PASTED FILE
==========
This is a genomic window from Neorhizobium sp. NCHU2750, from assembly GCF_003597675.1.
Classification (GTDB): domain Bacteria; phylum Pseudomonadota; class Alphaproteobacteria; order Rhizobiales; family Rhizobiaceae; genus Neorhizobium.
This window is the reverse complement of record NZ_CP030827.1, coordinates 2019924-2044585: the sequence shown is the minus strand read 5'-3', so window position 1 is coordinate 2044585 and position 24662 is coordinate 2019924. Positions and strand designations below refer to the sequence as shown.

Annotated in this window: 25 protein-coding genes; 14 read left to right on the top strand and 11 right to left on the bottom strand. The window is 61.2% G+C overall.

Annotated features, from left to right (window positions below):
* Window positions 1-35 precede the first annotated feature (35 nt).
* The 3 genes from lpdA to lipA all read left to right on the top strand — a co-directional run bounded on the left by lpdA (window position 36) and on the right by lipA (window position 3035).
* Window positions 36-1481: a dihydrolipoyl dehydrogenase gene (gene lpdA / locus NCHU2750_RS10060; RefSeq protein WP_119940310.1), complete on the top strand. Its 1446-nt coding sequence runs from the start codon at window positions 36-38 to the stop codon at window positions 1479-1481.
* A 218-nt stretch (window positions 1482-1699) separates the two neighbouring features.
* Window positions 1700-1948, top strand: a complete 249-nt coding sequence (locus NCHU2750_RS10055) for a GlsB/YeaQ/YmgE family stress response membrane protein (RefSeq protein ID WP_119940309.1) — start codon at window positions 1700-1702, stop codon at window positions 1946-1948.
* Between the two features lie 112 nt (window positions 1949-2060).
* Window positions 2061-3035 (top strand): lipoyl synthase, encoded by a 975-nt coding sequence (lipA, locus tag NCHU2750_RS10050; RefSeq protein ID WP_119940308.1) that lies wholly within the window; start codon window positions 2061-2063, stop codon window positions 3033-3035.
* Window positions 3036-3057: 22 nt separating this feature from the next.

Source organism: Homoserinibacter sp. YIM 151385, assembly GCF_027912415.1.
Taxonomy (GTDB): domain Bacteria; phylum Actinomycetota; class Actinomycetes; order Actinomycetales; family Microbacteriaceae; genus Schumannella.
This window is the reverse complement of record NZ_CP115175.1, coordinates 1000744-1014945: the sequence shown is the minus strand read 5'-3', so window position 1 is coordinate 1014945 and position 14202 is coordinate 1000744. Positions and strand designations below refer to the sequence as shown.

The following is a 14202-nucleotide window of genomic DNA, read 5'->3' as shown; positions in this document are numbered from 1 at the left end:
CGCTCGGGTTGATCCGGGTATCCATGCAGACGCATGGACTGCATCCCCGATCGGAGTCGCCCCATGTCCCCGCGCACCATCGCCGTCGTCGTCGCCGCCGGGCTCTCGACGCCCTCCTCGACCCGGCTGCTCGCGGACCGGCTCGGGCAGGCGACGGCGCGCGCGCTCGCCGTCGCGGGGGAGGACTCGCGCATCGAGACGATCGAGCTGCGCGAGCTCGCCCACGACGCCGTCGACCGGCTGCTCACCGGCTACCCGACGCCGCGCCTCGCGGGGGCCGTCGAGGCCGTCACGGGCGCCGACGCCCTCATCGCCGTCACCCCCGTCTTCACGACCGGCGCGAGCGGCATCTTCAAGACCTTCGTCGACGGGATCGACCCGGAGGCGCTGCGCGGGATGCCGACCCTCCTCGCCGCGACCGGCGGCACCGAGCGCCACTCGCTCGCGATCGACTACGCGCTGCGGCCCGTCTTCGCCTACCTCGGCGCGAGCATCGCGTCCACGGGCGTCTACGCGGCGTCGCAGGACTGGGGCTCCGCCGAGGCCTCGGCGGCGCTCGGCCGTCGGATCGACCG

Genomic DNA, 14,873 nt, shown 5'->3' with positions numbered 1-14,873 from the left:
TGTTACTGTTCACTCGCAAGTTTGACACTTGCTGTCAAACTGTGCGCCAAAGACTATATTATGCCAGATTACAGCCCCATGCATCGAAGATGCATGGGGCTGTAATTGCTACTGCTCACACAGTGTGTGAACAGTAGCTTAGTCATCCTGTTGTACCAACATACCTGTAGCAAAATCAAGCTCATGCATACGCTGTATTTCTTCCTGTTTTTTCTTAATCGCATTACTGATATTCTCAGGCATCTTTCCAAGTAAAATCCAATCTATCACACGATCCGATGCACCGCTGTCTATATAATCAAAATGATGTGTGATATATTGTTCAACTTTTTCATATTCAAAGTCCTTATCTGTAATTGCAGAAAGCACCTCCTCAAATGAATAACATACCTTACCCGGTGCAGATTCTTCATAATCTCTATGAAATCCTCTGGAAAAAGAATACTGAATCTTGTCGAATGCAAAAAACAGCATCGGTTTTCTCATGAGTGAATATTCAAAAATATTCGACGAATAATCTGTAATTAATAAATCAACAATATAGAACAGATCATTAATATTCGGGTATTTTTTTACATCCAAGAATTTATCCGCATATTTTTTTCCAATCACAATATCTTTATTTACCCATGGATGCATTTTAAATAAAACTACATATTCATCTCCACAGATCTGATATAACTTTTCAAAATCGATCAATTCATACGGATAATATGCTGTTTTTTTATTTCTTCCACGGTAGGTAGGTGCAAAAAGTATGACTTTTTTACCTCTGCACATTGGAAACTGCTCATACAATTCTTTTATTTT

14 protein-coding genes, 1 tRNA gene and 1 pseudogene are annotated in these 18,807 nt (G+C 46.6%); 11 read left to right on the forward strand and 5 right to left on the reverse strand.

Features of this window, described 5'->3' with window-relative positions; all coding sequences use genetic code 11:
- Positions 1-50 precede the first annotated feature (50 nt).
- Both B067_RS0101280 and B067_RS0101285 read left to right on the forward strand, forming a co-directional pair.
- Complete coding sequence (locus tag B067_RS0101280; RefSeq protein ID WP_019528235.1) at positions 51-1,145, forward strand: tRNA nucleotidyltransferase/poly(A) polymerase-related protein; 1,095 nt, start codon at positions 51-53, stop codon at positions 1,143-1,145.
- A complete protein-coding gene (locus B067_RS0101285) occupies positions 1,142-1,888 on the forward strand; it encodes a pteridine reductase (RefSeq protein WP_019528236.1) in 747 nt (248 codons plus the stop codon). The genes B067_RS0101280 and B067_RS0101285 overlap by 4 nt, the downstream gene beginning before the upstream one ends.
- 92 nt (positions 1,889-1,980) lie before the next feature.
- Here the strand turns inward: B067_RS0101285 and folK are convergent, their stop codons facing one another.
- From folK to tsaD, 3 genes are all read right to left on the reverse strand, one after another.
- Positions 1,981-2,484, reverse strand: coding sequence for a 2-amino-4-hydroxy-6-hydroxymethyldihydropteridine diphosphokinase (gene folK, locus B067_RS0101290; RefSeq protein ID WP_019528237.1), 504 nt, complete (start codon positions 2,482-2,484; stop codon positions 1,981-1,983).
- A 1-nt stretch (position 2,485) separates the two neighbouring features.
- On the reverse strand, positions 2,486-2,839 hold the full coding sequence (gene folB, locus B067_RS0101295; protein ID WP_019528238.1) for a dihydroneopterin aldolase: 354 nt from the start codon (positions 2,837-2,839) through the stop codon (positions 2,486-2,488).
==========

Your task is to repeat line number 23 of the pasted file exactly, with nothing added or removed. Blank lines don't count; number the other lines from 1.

- Positions 1-50 precede the first annotated feature (50 nt).